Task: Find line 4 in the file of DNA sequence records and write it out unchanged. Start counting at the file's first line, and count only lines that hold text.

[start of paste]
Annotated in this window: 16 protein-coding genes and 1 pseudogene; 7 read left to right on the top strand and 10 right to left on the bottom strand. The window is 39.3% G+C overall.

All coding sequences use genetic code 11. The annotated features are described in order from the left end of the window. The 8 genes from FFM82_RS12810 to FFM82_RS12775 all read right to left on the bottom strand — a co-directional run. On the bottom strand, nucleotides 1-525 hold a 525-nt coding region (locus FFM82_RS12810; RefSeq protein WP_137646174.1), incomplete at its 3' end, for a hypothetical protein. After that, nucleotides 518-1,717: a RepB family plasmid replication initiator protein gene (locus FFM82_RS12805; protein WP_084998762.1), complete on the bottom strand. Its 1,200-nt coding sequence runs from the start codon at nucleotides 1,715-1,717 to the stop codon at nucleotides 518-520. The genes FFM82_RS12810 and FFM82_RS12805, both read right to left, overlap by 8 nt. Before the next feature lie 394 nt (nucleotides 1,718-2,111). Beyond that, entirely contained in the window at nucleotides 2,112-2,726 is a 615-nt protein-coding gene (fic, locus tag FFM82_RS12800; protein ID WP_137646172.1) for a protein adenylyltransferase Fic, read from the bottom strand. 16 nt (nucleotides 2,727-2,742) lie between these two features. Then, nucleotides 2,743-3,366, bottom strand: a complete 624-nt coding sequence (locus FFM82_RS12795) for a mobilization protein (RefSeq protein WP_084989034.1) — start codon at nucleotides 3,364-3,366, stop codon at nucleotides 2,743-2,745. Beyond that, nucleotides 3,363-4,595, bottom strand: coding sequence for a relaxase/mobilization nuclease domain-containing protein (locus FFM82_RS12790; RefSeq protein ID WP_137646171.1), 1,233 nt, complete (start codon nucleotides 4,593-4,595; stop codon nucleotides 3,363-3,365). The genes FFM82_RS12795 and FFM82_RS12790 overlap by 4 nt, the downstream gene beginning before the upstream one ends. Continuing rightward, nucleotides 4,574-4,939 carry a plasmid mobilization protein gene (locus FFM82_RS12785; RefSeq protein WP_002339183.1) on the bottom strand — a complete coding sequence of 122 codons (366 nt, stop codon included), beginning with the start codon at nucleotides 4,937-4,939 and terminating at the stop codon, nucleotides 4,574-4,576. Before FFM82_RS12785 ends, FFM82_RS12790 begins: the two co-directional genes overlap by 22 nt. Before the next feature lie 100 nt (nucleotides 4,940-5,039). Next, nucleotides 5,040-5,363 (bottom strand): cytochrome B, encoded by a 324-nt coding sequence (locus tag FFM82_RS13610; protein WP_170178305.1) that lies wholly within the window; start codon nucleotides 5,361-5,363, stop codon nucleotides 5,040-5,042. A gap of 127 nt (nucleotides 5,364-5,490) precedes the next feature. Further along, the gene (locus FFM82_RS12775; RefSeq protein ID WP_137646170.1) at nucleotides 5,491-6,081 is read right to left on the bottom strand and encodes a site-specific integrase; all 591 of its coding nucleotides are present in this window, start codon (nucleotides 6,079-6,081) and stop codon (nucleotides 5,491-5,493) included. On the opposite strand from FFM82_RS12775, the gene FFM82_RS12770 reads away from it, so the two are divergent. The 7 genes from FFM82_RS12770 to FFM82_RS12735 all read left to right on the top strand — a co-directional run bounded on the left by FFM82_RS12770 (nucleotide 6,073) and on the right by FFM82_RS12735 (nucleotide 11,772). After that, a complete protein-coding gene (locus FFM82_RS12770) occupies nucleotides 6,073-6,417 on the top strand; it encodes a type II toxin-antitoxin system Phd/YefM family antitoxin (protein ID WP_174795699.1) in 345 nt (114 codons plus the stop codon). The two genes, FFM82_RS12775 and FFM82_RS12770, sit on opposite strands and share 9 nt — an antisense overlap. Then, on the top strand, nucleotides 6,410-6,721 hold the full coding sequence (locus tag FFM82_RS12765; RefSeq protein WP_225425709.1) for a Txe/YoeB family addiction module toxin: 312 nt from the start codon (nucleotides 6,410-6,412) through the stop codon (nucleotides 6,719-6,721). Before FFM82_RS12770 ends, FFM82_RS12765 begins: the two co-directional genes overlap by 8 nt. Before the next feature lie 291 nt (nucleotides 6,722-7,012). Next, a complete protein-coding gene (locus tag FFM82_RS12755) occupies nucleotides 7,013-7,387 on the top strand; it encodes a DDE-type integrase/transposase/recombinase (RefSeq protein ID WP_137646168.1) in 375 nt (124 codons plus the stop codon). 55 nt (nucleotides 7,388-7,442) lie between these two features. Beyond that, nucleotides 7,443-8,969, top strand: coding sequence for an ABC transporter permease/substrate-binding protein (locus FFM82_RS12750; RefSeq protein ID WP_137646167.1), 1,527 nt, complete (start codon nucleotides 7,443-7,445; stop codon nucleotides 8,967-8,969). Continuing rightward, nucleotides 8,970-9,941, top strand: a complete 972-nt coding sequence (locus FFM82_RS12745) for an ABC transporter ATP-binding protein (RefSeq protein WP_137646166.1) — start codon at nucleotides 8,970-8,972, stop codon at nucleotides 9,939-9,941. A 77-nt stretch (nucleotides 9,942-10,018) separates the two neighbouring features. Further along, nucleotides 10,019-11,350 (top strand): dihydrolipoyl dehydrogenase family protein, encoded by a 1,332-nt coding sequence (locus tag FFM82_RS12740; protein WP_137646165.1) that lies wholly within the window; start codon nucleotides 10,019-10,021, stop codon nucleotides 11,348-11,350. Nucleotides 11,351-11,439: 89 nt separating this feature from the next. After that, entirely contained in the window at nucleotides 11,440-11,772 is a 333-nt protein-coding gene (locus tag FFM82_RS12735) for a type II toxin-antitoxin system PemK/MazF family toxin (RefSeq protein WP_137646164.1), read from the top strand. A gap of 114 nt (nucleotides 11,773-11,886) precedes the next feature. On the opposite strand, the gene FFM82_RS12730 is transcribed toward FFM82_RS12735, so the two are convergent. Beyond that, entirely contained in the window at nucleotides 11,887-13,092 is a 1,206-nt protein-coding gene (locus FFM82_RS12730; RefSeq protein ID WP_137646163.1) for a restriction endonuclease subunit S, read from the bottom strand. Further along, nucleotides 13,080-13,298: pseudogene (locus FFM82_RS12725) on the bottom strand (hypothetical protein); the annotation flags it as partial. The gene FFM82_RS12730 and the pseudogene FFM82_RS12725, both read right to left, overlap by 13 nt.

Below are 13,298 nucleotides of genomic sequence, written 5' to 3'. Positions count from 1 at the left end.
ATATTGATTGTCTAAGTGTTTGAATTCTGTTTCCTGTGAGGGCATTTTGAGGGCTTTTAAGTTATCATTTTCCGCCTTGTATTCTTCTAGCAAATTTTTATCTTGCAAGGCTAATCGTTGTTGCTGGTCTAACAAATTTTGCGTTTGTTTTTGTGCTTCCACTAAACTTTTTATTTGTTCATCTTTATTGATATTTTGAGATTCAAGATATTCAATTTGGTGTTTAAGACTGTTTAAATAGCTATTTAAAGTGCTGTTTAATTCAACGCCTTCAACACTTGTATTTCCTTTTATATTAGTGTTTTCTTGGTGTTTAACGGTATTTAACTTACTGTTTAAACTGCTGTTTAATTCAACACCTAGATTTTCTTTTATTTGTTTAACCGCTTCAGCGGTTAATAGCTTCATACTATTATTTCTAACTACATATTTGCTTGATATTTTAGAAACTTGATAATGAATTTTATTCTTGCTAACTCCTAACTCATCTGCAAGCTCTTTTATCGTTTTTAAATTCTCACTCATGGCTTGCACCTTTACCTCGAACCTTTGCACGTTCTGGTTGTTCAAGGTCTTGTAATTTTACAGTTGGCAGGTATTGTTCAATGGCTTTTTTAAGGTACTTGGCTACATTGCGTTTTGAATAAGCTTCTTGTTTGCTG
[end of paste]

ATATTGATTGTCTAAGTGTTTGAATTCTGTTTCCTGTGAGGGCATTTTGAGGGCTTTTAAGTTATCATTTTCCGCCTTGTATTCTTCTAGCAAATTTTTATCTTGCAAGGCTAATCGTTGTTGCTGGTCTAACAAATTTTGCGTTTGTTTTTGTGCTTCCACTAAACTTTTTATTTGTTCATCTTTATTGATATTTTGAGATTCAAGATATTCAATTTGGTGTTTAAGACTGTTTAAATAGCTATTTAAAGTGCTGTTTAATTCAACGCCTTCAACACTTGTATTTCCTTTTATATTAGTGTTTTCTTGGTGTTTAACGGTATTTAACTTACTGTTTAAACTGCTGTTTAATTCAACACCTAGATTTTCTTTTATTTGTTTAACCGCTTCAGCGGTTAATAGCTTCATACTATTATTTCTAACTACATATTTGCTTGATATTTTAGAAACTTGATAATGAATTTTATTCTTGCTAACTCCTAACTCATCTGCAAGCTCTTTTATCGTTTTTAAATTCTCACTCATGGCTTGCACCTTTACCTCGAACCTTTGCACGTTCTGGTTGTTCAAGGTCTTGTAATTTTACAGTTGGCAGGTATTGTTCAATGGCTTTTTTAAGGTACTTGGCTACATTGCGTTTTGAATAAGCTTCTTGTTTGCTG